We are chasing the sunrise and, in summer, that requires a painfully early start. Lucky, our guide, kindly gave up precious sleep to take to the closest high point, a distant koppie overlooking Valley Lodge. The track is rough and the going is slow in the dark. After 45 minutes and a nail-biting ascent up a slippery steep incline, we are on a plateau. The sky lightens, bringing the colours of the earth to life. Burnt orange rocks contrast with vivid green Bulbine, wild grasses and purple-flowering shrubs.
Babanango Valley Lodge sunrise - © Di Brown
The mountain aloes stand straight and tall, like silent witnesses to the impending sunrise. White clouds drift into view, waiting to animate the sky as they catch the first rays of the sun.
Suddenly the air cools, and we see the dreaded mist creeping through the gorge. For a few seconds, the sky lights up, a bruised purple-tinged with yellow and pink then the mist steals the colour, and the moment is gone.
Things that grow
The diversity of the flora at Babanango is phenomenal and game drives include stops to look at trees, grasslands, tiny flowers growing out of a crack in the rock or a mighty Euphorbia splitting and growing around a black wattle. We gaze up in awe at an eight-metre high mountain aloe, dry leaves crackling around the trunk and the juicy greener ones loved by elephants right up at the top.
Looking up at Zulu Rock Lodge, Babanango Game Reserve - © Di Brown
Babanango is home to 12 species of aloe, and they have identified 200 species of trees and 120 plant species to the ever-growing list. Grasslands, wetlands, savanna and riverbeds all play a role in this biodiversity hotspot.
Zulu Rock Lodge is an intimate luxury space perched on a hill overlooking the valley. Rates include three meals and one game drive daily. The cuisine is outstanding. I like eating but am not well versed in food trends, ingredients and techniques. My foodie friends were extremely impressed with the varied and creative meals.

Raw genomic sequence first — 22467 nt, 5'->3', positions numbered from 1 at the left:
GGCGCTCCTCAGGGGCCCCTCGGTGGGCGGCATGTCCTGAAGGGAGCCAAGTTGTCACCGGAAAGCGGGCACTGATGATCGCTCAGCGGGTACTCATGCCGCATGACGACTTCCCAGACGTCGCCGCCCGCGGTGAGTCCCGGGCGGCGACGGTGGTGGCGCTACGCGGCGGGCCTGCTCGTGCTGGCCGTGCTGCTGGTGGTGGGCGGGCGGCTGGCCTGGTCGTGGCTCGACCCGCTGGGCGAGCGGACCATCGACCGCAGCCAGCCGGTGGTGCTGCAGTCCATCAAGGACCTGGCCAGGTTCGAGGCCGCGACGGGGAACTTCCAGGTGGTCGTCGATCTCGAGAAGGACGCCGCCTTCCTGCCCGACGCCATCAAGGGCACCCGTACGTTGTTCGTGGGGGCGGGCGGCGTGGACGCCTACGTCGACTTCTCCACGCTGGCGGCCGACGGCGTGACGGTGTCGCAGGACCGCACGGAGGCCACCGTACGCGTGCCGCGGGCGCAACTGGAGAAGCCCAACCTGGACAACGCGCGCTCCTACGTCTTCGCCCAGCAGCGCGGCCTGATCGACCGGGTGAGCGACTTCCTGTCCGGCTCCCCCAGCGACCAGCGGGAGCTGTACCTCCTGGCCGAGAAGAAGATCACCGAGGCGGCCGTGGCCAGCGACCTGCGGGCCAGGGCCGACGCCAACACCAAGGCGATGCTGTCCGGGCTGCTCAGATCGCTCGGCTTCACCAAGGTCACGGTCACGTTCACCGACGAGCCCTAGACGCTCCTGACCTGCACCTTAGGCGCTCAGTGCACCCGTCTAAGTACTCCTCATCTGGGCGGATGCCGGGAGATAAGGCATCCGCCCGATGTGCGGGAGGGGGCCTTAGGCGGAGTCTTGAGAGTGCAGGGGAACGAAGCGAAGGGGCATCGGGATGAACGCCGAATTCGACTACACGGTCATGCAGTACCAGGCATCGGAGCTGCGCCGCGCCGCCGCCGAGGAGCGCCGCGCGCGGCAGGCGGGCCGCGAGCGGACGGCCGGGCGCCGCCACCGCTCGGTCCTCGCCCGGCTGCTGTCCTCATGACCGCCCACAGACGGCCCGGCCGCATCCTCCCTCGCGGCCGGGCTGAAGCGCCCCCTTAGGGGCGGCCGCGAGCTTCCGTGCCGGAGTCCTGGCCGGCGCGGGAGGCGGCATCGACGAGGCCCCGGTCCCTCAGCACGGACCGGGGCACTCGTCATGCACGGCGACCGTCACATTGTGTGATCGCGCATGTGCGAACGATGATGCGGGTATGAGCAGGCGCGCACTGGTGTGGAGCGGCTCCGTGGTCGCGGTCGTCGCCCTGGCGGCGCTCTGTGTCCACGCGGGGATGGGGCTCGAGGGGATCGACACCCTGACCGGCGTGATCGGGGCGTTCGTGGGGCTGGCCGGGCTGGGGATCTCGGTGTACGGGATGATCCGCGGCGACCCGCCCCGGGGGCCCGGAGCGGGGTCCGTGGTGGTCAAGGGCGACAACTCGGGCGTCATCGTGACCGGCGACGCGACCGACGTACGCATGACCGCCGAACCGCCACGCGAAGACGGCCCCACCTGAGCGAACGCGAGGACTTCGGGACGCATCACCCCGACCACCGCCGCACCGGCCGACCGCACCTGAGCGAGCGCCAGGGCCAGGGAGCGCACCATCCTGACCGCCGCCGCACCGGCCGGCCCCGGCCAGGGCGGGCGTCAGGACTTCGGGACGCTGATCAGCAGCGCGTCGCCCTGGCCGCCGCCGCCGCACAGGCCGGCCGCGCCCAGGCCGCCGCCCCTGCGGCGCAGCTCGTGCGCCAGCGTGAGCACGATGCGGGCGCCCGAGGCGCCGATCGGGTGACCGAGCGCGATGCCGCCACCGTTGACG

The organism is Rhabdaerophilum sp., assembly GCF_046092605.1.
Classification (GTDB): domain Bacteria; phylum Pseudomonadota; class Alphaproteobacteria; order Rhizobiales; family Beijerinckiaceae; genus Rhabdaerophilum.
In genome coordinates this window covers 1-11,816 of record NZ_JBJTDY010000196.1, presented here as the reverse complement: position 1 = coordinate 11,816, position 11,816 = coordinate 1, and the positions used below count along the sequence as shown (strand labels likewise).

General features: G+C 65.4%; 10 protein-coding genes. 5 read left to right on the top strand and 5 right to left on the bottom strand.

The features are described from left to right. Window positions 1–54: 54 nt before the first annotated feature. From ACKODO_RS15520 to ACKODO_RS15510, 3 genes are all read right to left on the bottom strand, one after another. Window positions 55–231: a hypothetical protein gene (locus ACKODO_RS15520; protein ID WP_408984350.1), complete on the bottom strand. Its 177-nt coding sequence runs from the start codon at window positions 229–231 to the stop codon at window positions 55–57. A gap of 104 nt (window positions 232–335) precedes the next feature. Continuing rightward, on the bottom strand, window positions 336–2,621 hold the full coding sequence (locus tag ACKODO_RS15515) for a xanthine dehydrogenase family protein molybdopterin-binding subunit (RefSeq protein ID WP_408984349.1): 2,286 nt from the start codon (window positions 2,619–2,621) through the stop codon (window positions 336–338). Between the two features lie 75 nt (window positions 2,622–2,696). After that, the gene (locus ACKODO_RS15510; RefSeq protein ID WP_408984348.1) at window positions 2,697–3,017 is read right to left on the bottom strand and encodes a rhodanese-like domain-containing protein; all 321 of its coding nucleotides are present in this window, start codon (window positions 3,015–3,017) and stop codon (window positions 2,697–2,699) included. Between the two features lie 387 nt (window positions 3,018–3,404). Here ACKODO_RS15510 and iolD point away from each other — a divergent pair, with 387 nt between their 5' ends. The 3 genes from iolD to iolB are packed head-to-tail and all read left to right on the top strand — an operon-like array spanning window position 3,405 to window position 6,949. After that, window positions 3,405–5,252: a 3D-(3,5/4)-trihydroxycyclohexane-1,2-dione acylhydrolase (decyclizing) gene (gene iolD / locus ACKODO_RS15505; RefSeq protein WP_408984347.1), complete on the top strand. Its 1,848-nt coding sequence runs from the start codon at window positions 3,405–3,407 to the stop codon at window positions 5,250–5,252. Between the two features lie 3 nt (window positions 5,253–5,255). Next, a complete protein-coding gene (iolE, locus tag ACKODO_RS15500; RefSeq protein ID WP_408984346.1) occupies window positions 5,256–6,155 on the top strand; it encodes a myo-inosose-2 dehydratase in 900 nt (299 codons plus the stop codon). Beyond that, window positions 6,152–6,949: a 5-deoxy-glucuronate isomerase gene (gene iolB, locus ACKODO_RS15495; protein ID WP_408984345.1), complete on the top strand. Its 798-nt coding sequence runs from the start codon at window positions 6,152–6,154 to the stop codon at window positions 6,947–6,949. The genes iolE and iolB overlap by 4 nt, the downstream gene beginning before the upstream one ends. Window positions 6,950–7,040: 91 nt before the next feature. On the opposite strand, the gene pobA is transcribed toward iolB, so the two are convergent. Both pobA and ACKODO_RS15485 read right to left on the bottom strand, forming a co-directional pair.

The stylish Zulu Rock Lodge - © Di Brown
Babanango Valley Lodge is obviously down in the valley on the reserve. Equally luxurious, it has a more social feel and is ideal for groups of family and friends. The cuisine is as inspiring as that at Zulu Rock.
Matane Camp makes the reserve accessible to those not wanting to fork out for a luxury experience. Situated in the White Umfolozi Valley, close to the impressive Nhlazatshe Mountain. This is the place to be for a holiday filled with hiking, game viewing, mountain biking, birding and soon-to-be-completed activity centre with adventure activities such as abseiling and zip-lining.
Pool at Valley Lodge, Babanango Game Reserve - © Di Brown
Activities on the reserve
- Three-hour game and nature drives, twice daily; 56 mammals, 285 bird species, 33 butterfly species, and that’s just what has been identified and listed to date.
- Stargazing, guided mountain biking over 25km of trails or a guided nature walk.
- Explore the reserve on horseback. The South African breed Boperd horses are stabled at the Matatane Camp and many trails traverse the reserve.
- A tour with Bongani the expert of the history and stories of the abandoned copper mine a short walk from Valley Lodge.
- Guided photographic tours in the game drive vehicle.
Wide-open space is the new search phrase for holidays, and we all know that we need time in nature to soothe our souls and ensure we stay sane. Babanango Game Reserve is the answer to your searching. For more info go to babanango.co.za